Suppose again that \(f\) is twice continuously differentiable and that there exists \(x_\infty\) such that \(f(x_\infty) = 0\). Given some small \(\varepsilon > 0\), we can approximate \(f\) around \(x_\infty\) with \[\begin{eqnarray*} f(x_\infty+\varepsilon) & = & f(x_\infty) + \varepsilon f^\prime(x_\infty)+\frac{\varepsilon^2}{2}f^{\prime\prime}(x_\infty) + O(\varepsilon^2)\\ & = & 0 + \varepsilon f^\prime(x_\infty)+\frac{\varepsilon^2}{2}f^{\prime\prime}(x_\infty) + O(\varepsilon^2) \end{eqnarray*}\]

Additionally, we can approximate \(f^\prime\) with \[ f^\prime(x_\infty+\varepsilon) = f^\prime(x_\infty) + \varepsilon f^{\prime\prime}(x_\infty) + O(\varepsilon) \]

Recall that Newton’s method generates the sequence \[ x_{n+1} = x_n - \frac{f(x_n)}{f^\prime(x_n)}. \]

Using the time-honored method of adding and subtracting, we can write this as \[ x_{n+1} - x_\infty = x_n - x_\infty - \frac{f(x_n)}{f^\prime(x_n)}. \]

If we let \(\varepsilon_{n+1}=x_{n+1} - x_\infty\) and \(\varepsilon_n=x_n - x_\infty\), then we can rewrite the above as \[ \varepsilon_{n+1} = \varepsilon_n - \frac{f(x_n)}{f^\prime(x_n)} \]

Further adding and subtracting (i.e. \(x_n = x_\infty + \varepsilon_n\)) gives us \[ \varepsilon_{n+1} = \varepsilon_n - \frac{f(x_\infty+\varepsilon_n)}{f^\prime(x_\infty+\varepsilon_n)} \]

From here, we can use the approximations written out earlier to give us \[\begin{eqnarray*} \varepsilon_{n+1} & \approx & \varepsilon_n - \frac{\varepsilon_n f^\prime(x_\infty) + \frac{\varepsilon_n^2}{2}f^{\prime\prime}(x_\infty)}{f^\prime(x_\infty)+\varepsilon_n f^{\prime\prime}(x_\infty)}\\ & = & \varepsilon_n^2\left(\frac{\frac{1}{2}f^{\prime\prime}(x_\infty)}{f^\prime(x_\infty) + \varepsilon_n f^{\prime\prime}(x_\infty)}\right) \end{eqnarray*}\]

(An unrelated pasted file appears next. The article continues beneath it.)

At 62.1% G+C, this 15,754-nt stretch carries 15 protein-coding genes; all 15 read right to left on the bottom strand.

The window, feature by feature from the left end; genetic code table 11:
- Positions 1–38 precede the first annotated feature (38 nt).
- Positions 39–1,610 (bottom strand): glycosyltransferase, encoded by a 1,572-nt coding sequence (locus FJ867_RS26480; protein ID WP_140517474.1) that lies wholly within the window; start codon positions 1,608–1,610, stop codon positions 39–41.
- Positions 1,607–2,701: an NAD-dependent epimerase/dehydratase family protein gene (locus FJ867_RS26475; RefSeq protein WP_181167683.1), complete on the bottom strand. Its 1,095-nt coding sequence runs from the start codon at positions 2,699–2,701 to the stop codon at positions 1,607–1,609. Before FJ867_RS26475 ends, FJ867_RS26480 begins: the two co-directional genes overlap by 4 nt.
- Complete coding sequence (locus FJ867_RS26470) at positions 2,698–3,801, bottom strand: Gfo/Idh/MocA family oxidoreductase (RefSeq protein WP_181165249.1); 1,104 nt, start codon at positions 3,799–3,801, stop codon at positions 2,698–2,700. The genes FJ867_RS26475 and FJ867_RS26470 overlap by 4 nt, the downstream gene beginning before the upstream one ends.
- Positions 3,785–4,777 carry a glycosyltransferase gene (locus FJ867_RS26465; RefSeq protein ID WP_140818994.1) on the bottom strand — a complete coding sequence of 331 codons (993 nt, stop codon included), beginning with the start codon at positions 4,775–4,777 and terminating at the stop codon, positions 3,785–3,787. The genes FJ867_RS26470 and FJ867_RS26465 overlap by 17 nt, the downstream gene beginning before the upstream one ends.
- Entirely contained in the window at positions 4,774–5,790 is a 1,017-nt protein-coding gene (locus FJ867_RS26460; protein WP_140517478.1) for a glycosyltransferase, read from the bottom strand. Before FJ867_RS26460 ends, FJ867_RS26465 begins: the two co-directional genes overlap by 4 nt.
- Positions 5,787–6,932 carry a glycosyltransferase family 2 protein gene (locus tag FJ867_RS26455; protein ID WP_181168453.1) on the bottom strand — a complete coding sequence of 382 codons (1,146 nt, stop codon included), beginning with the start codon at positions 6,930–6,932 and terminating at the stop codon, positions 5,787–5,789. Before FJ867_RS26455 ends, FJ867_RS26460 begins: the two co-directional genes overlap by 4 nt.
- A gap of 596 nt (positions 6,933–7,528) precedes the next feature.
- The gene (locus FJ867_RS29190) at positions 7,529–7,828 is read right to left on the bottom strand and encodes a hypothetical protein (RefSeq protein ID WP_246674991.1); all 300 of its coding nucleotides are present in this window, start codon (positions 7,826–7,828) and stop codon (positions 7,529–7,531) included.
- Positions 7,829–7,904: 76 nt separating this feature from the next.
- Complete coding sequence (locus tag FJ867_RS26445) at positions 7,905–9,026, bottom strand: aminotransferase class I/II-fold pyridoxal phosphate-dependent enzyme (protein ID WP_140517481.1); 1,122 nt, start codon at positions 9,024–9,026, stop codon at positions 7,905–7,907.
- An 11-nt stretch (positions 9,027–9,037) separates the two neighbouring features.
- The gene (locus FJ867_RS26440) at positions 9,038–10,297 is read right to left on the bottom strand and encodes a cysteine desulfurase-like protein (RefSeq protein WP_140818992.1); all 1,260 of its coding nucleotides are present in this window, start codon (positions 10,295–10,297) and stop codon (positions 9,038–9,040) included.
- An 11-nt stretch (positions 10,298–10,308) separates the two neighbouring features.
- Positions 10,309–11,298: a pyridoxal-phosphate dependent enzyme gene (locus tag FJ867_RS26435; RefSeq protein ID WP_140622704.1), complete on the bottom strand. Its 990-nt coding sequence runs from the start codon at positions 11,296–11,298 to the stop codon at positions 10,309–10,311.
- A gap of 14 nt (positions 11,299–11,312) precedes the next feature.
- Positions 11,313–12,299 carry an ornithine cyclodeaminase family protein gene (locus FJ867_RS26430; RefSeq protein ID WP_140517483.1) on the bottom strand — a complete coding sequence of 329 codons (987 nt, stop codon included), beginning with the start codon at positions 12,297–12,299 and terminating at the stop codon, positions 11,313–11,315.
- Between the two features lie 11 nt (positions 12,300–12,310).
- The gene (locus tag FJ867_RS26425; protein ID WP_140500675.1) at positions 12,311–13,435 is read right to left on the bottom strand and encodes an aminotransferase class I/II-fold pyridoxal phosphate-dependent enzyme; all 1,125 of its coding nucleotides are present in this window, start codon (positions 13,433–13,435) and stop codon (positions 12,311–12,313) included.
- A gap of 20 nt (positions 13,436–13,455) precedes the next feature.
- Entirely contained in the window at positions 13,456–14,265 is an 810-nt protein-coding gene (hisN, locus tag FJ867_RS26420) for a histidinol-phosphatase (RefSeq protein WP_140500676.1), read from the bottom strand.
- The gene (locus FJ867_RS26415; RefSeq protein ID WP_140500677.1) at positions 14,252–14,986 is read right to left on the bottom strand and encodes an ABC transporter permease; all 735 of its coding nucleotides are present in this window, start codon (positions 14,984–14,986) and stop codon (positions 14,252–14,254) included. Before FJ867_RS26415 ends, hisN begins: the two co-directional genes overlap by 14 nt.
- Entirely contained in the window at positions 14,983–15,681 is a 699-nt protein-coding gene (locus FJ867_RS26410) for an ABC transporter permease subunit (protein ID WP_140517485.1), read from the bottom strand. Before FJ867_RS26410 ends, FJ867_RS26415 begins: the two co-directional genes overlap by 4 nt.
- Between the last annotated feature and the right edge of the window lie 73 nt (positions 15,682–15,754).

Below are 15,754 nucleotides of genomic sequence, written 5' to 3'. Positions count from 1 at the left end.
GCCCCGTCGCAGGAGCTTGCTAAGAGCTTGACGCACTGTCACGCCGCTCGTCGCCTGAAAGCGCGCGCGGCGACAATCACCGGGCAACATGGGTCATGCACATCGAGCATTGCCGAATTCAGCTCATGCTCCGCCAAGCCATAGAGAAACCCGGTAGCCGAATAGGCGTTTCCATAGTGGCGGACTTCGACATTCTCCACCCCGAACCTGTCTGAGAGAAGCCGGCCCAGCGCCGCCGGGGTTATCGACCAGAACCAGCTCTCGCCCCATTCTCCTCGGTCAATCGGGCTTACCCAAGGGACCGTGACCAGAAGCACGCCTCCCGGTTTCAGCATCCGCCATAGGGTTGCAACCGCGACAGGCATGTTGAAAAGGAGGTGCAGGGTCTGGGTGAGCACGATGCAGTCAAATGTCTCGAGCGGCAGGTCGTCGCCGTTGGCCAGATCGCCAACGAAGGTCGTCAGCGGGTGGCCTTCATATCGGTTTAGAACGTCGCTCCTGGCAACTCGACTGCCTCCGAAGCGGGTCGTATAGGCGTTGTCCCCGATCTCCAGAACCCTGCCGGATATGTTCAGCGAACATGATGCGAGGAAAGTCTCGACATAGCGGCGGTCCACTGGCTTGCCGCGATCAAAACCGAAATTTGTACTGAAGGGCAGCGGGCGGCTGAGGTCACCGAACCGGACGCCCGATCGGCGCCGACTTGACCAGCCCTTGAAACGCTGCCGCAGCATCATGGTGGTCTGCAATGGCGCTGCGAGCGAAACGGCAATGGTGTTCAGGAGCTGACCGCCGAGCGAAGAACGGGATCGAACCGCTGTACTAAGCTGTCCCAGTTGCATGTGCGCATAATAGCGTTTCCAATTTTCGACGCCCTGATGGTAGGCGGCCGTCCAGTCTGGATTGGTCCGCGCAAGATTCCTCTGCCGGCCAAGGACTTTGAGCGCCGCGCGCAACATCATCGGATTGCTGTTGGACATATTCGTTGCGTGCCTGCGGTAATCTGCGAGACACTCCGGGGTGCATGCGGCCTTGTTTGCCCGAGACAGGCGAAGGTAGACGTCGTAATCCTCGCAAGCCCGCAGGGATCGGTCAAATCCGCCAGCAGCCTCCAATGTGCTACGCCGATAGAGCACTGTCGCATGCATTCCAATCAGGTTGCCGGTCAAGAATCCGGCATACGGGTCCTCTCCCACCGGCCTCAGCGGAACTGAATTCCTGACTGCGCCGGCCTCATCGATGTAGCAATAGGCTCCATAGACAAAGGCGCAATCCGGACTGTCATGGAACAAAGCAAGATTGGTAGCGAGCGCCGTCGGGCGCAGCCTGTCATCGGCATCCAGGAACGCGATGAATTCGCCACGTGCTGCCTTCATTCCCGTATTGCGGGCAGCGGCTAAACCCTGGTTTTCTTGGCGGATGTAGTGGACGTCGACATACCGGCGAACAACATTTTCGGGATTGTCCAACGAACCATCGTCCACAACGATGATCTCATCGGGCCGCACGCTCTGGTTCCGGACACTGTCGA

Dividing by \(\varepsilon_n^2\) on both sides gives us \[ \frac{\varepsilon_{n+1}}{\varepsilon_n^2} \approx \frac{\frac{1}{2}f^{\prime\prime}(x_\infty)}{f^\prime(x_\infty) + \varepsilon_n f^{\prime\prime}(x_\infty)} \]

As \(\varepsilon_n\downarrow 0\), we can say that there exists some \(M<\infty\) such that \[ \frac{|\varepsilon_{n+1}|}{|\varepsilon_n|^2} \leq M \] as \(n\rightarrow\infty\), which is the definition of quadratic convergence. Of course, for this to work we need that \(f^{\prime\prime}(x_\infty)<\infty\) and that \(f^\prime(x_\infty)\ne 0\).

In summary, Newton’s method is very fast in the neighborhood of the root and furthermore has a direct multivariate generalization (unlike the bisection method). However, the need to evaluate \(f^\prime\) at each iteration requires more computation (and more assumptions about the smoothness of \(f\)). Additionally, Newton’s method can, in a sense, be “too fast” in that there is no guarantee that each iteration of Newton’s method is an improvement (i.e. is closer to the root). In certain cases, Newton’s method can swing wildly out of control and diverge. Newton’s method is only guaranteed to converge in the neighborhood of the root; the exact size of that neighborhood is usually not known.